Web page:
Whats it like to be a Disney Animator?


Adam Strick

Hyrum Drawing.

Hyrum Osmond has been animating at Walt Disney Animation for twenty years. He’s worked on a number of films including Frozen (2013), Moana (2016), Wreck it Ralph (2012), and Encanto (2021). In addition, he has also directed the animated short “Olaf Presents (2021).” From the art of animation, to seeing the direct positive impact your work can have on the audience, animation can be a very fulfilling job.

From a young age, Hyrum had always wanted to be a Disney Animator.

First Shot Progression.
Second shot progression.
Final Shot. (Disney Animation)

“When I was a kid, and watching Disney Films that I grew up with, I just wanted to do that. Then I saw Aladdin in the theater eight times as a kid and I just decided right there, during one of those screenings, that I have got to do this. I have to be a Disney animator,” he shared with The Grizzly Gazette.

At age nineteen, Hyrum served a mission for the Church of Jesus Christ of Latter Day Saints in Fort Worth, Texas, where he learned to speak Spanish during his mission. After the mission, he attended Brigham Young University Provo, Utah, where he worked in his

animation major.

In 2001 Hyrum received an internship at Avalanche Studios where he worked on computer animation. One of the games he worked on was, “Talk” and “Power of Juju”. In 2009, Hyrum got offered a position at Walt Disney Animation Studios where he first got to work on the film “Bolt.”

Moana (2016), was one of Hyrum’s favorite films that he worked on. He was lucky enough to be the head of the animation in the film. As the head of the project, Hyrum had the opportunity to work closely with the directors on the film. He also had the opportunity to travel to Tahiti. While in Tahiti, he met a lot of people and learned more about the culture that would later spark inspiration for the culture surrounding the film, ‘Moana.’

Animating at Disney also means long hours, “For about three to four months of the year, it’s about a fifty-five to sixty-hour work week. It’s really busy. That is called crunch time at the studio where we are working and trying to get the film done,” says Hyrum. After crunch time, the rest of the year animators work about four to five hours a week. Then there are some days when animators have an animators-block, which is just like a writer’s block.

Animation is just one of the many steps to make a movie. Any good movie goes through eight or nine processes. The process of animation begins with building the character models in three-dimensional form.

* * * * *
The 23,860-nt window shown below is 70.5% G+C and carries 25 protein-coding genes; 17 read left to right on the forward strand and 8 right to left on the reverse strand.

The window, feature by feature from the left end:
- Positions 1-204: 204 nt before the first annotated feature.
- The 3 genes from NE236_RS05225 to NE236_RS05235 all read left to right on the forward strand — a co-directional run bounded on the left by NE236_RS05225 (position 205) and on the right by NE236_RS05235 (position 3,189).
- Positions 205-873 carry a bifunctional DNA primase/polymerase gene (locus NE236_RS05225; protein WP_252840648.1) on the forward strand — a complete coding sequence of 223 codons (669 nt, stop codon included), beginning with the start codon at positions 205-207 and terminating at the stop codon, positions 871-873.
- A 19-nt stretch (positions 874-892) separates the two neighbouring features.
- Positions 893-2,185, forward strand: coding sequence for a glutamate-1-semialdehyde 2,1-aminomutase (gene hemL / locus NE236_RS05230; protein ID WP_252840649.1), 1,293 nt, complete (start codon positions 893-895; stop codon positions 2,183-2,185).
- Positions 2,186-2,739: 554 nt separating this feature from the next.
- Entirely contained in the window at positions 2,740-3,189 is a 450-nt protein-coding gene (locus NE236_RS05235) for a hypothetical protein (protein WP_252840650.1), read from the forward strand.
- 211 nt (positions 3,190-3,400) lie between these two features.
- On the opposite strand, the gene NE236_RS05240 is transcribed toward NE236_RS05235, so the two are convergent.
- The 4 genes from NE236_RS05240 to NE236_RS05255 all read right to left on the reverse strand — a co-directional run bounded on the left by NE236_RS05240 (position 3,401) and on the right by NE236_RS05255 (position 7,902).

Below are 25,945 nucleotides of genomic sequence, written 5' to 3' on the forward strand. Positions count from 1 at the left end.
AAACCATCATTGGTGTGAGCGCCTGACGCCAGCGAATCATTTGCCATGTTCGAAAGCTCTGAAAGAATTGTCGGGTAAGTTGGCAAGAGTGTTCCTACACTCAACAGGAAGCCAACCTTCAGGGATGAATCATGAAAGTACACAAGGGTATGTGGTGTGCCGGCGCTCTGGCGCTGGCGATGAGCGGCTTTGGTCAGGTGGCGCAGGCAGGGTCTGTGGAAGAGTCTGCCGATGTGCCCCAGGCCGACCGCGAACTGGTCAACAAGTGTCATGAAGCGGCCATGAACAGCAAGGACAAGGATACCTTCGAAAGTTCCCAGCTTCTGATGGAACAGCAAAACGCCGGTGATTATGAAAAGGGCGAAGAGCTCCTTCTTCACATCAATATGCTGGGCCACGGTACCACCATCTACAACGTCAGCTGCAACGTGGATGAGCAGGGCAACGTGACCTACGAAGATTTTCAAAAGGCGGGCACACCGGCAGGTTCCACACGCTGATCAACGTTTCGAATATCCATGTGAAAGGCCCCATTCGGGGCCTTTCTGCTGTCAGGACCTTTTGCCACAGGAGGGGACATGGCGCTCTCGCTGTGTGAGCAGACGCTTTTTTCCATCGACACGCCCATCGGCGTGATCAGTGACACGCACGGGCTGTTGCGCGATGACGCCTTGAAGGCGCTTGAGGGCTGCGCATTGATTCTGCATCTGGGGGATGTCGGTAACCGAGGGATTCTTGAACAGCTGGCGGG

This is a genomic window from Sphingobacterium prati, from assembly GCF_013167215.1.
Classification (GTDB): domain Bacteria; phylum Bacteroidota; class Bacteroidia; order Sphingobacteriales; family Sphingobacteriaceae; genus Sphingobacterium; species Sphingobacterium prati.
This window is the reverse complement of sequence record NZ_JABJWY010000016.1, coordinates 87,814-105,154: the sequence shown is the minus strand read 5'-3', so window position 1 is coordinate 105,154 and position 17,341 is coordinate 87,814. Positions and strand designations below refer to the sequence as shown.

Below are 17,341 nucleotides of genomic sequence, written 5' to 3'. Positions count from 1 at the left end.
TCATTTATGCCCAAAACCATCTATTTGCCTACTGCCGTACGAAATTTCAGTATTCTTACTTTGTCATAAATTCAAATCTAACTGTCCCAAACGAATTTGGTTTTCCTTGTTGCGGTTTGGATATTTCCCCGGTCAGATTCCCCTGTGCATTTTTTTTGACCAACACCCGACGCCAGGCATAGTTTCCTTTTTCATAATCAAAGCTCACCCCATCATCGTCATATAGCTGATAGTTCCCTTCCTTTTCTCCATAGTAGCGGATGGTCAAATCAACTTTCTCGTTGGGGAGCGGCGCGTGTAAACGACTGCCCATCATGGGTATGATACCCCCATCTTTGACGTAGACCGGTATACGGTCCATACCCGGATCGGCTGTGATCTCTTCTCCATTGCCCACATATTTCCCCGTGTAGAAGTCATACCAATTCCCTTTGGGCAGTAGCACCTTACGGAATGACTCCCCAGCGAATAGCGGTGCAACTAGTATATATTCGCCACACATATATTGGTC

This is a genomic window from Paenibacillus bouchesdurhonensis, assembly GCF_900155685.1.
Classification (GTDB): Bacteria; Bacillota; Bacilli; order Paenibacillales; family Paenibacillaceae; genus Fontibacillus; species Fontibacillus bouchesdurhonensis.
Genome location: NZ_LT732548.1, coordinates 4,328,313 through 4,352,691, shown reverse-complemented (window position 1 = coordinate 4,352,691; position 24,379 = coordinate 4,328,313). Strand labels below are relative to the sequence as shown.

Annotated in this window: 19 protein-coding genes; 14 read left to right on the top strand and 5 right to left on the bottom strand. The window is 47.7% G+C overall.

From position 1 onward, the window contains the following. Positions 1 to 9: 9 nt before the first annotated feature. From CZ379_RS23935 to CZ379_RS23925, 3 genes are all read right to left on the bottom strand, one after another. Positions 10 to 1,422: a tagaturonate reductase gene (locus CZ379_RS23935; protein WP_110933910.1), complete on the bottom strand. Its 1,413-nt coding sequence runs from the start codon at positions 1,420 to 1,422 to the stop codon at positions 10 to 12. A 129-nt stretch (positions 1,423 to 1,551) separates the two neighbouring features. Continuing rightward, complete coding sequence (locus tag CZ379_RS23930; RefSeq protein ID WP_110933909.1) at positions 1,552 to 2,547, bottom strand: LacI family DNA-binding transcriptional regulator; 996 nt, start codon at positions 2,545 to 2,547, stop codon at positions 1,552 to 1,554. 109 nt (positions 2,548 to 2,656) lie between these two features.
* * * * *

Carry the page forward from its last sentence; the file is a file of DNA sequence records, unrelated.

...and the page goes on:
The next process is rigging the character models. ‘Rigging’ in animation is building the virtual skeletal structure and joints that allow the character models to move in animation. Next, of course, there is animation. After animation, it goes into the effects apartment where effect animators create stunning visuals for the animation.

Then comes simulation; artists make sure that the models and animation follow the correct form of Newton’s Law of Motion. Last comes lighting where the artist will properly light the animation to make it look more realistic in the real world.

“You should be drawing every day,” Hyrum says. If you want to be an animator, especially for Disney, drawing every day is the first step. There are a lot of great animation schools out there that high schoolers can enroll in.

Hyrum drawing. (Adam Strick)

College courses can be great, but online courses can be even better. A lot of online animation courses are taught by animators working in the industry. The online schools can also be a lot cheaper than one may think and you can get a lot of good instruction very early on. Some online animation schools include: iAnimate, Animation Mentor, Animsquad, and AnimSchool.

Samantha Sandoval, a senior at Golden Valley High School, has always loved animated shows and movies since childhood. “I like animation because there are so many different things and people that work to make something out of nothing. There are so many different steps of animation and I find it so fascinating and inspiring. To me, it is like a big puzzle that is put together from character designs to storyboards and rough animations plus so much more that is incorporated into animation.”

Some advice Sam has been trying is not being too critical or hard on oneself. “I know personally, there have been a lot of times I have wanted to stop drawing and give up what I am working on but I think it’s just part of the process when learning how to draw and animate. It is definitely not easy; but it is important to remember that.”

Becoming a Disney animator can be tough at first but all it takes is a little magic and hard work. Remember to not be so critical of oneself and just keep swimming. There are a multitude of courses out there that can help you become an animator and even work for Disney’s animation department.